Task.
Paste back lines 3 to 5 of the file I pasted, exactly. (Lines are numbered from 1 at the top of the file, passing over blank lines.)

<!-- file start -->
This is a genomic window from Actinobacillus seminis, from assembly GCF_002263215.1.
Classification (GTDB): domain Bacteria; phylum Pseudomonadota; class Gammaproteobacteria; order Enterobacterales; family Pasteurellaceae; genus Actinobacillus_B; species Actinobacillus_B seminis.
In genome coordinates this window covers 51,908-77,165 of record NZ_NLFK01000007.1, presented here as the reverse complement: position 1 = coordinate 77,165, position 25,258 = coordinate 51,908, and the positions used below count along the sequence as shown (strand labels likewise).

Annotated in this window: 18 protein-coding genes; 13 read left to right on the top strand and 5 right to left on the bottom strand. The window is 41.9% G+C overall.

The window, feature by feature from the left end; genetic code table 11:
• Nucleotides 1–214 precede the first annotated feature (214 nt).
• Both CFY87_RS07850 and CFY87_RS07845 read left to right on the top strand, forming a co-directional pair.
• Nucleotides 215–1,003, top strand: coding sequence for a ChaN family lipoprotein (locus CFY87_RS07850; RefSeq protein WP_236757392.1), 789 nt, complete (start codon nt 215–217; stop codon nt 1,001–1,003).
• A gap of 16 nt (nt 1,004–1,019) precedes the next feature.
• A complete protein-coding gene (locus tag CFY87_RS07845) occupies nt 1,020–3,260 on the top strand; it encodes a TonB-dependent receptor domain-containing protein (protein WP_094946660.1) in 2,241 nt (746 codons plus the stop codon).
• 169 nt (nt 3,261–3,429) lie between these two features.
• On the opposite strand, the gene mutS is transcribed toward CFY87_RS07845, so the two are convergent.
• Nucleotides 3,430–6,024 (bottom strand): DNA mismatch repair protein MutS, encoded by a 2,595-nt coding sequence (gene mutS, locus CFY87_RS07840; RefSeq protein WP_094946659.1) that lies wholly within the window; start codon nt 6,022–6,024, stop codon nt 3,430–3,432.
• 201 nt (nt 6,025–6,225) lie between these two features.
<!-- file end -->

In genome coordinates this window covers 51,908-77,165 of record NZ_NLFK01000007.1, presented here as the reverse complement: position 1 = coordinate 77,165, position 25,258 = coordinate 51,908, and the positions used below count along the sequence as shown (strand labels likewise).

Annotated in this window: 18 protein-coding genes; 13 read left to right on the top strand and 5 right to left on the bottom strand. The window is 41.9% G+C overall.

The window, feature by feature from the left end; genetic code table 11: